Updated: Jun 4
Building a successful training program is not a simple matter of deciding which exercises you want to do, decide how many sets and reps you are going to apply, and how much rest you are going to take. When building a training program you also need to know why you are making all these decisions. Therefore, having a basic understanding of the scientific principles behind the training is of utmost importance. Fortunately, the scientific principles are quite simplistic. The most fundamental of these principles is consistency. For a successful training program to be successful, athletes need to train regularly. Of course, consistency alone cannot make you a top elite athlete. The quality of the training program is also important. Still, the principles that the training program should be built on are quite simple to follow.
In the book outliers, Malcolm Gladwell states that to become an expert at something, you need to practice for 10,000 hours. The accuracy of this statistic is of course greatly debatable as several different factors might affect this number such as natural talent and genetics. Still, if we take this statistic as a general guideline, to reach 10,000 hours requires training 2 hours every day for 14 years! This highlights the importance of consistency. However, even though this principle may sound obvious, it continues to astonish me how many people fail to be consistent. For example, many people continuously change their training program as they follow the “latest” fads. How much money was spent on the latest machine that is supposed to make you look sculpted like a Greek god statue in just a few weeks? How many people change their diet to follow the latest vibe?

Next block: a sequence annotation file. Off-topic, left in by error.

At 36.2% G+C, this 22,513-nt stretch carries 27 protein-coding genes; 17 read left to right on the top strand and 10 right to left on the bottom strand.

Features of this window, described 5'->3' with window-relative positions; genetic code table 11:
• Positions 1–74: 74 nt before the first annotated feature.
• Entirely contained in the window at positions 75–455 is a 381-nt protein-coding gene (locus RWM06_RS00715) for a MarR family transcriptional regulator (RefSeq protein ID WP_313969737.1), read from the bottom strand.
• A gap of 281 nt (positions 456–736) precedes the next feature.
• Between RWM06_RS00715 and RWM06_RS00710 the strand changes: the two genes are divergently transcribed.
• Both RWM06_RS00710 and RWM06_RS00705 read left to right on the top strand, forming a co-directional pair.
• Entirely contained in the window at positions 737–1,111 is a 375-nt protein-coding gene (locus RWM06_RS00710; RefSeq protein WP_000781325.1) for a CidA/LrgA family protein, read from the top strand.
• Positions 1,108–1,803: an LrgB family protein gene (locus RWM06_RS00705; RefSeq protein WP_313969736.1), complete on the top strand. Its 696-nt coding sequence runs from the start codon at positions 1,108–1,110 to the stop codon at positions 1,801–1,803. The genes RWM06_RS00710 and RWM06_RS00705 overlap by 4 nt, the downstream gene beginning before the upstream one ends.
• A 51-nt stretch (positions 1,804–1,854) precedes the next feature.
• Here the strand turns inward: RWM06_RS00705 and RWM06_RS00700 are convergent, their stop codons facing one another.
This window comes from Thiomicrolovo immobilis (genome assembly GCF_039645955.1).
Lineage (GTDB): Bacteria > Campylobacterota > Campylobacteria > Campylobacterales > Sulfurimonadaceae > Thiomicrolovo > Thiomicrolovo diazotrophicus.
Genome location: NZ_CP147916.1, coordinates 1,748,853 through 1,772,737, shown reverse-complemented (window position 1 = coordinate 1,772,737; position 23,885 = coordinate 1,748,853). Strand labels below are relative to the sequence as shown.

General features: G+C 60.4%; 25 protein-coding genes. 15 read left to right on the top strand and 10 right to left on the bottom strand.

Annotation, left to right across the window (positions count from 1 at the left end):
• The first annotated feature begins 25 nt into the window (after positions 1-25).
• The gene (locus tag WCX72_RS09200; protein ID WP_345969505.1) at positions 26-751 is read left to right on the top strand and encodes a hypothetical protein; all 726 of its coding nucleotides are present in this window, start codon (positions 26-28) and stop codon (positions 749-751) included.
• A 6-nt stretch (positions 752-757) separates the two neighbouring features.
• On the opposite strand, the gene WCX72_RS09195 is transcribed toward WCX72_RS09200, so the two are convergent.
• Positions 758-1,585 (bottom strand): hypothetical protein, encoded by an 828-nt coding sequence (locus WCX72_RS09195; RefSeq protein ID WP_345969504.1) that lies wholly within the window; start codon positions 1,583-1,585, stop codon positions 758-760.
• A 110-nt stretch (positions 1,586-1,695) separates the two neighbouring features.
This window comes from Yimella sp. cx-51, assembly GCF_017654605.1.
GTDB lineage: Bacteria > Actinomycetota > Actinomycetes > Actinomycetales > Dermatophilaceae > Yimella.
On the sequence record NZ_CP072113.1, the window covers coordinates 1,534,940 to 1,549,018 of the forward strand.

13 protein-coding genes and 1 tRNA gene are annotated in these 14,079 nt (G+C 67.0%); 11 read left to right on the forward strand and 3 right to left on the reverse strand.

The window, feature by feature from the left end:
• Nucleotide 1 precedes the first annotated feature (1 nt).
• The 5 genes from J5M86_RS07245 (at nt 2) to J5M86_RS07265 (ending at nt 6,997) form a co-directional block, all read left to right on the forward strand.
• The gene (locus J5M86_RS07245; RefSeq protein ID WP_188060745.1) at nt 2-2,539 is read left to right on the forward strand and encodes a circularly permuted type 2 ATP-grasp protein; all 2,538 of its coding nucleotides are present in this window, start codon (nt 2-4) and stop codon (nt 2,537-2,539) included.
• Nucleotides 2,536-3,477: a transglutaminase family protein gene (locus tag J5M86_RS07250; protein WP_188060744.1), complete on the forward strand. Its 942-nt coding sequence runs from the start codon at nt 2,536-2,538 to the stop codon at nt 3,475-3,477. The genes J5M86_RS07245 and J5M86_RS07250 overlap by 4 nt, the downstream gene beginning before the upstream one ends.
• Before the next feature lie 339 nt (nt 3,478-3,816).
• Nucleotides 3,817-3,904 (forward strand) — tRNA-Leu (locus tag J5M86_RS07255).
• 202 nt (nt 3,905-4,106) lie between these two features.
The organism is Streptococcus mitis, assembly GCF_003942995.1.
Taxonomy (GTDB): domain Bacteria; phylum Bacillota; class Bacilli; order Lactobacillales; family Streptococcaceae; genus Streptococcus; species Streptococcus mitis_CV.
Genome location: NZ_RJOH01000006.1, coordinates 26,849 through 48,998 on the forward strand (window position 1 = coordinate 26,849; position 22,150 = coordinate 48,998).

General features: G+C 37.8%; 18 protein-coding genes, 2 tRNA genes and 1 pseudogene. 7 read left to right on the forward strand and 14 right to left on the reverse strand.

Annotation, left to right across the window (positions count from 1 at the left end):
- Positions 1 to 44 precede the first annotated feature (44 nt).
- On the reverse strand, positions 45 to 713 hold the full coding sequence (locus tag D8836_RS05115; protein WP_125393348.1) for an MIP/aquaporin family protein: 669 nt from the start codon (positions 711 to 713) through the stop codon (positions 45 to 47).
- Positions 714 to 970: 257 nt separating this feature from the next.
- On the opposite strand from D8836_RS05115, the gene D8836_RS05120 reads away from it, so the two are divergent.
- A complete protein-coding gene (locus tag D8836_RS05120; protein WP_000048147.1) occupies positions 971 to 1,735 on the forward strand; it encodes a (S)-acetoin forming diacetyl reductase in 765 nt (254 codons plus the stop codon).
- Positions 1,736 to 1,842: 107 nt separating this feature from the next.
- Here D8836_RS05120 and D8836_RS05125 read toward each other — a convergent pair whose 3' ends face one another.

Fads are not the only thing that affects consistency. Many people train too much which results in overtraining and fatigue that cause us to alter the intensity we put into the training program. Many athletes also continuously keep changing goals or training plans. All these things affect consistency and it is very easy to make any of the above mistakes. Sometimes, there are even some changes that are beyond the athletes' control such as the sports club changing the coach, which brings his/her ideas.
Granted, it does not mean that changes can’t be positive as some changes are sometimes required. However, these changes should also be based on scientific research and implemented gradually.
These blogs will target the science behind training. Stay tuned for more blogs.
Thanks for reading, and as always stay fit!
Cleather, D. J. (2018). The little black book of training wisdom
Gladwell, M. (2008). Outliers: the story of success
Verkhohansky, Y. (1998). Organization of the training process. New Studies in Athletics, 13, 21-32